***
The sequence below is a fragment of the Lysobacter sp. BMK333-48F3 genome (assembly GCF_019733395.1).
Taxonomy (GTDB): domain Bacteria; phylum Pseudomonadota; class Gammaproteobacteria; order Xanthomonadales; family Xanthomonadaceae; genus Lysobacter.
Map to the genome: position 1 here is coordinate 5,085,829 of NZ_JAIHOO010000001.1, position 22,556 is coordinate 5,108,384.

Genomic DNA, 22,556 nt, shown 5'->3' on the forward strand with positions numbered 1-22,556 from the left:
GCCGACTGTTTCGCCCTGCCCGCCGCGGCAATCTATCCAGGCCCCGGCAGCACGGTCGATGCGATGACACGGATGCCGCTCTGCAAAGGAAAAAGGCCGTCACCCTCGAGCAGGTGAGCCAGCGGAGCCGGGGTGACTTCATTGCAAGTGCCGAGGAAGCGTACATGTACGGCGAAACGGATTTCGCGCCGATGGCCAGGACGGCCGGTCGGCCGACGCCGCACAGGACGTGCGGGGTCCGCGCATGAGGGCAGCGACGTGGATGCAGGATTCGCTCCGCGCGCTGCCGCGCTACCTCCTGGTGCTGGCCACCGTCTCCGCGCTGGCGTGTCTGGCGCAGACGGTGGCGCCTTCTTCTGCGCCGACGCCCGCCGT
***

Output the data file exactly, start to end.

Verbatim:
The sequence below is a fragment of the Lysobacter sp. BMK333-48F3 genome (assembly GCF_019733395.1).
Taxonomy (GTDB): domain Bacteria; phylum Pseudomonadota; class Gammaproteobacteria; order Xanthomonadales; family Xanthomonadaceae; genus Lysobacter.
Map to the genome: position 1 here is coordinate 5,085,829 of NZ_JAIHOO010000001.1, position 22,556 is coordinate 5,108,384.

Genomic DNA, 22,556 nt, shown 5'->3' on the forward strand with positions numbered 1-22,556 from the left:
GCCGACTGTTTCGCCCTGCCCGCCGCGGCAATCTATCCAGGCCCCGGCAGCACGGTCGATGCGATGACACGGATGCCGCTCTGCAAAGGAAAAAGGCCGTCACCCTCGAGCAGGTGAGCCAGCGGAGCCGGGGTGACTTCATTGCAAGTGCCGAGGAAGCGTACATGTACGGCGAAACGGATTTCGCGCCGATGGCCAGGACGGCCGGTCGGCCGACGCCGCACAGGACGTGCGGGGTCCGCGCATGAGGGCAGCGACGTGGATGCAGGATTCGCTCCGCGCGCTGCCGCGCTACCTCCTGGTGCTGGCCACCGTCTCCGCGCTGGCGTGTCTGGCGCAGACGGTGGCGCCTTCTTCTGCGCCGACGCCCGCCGT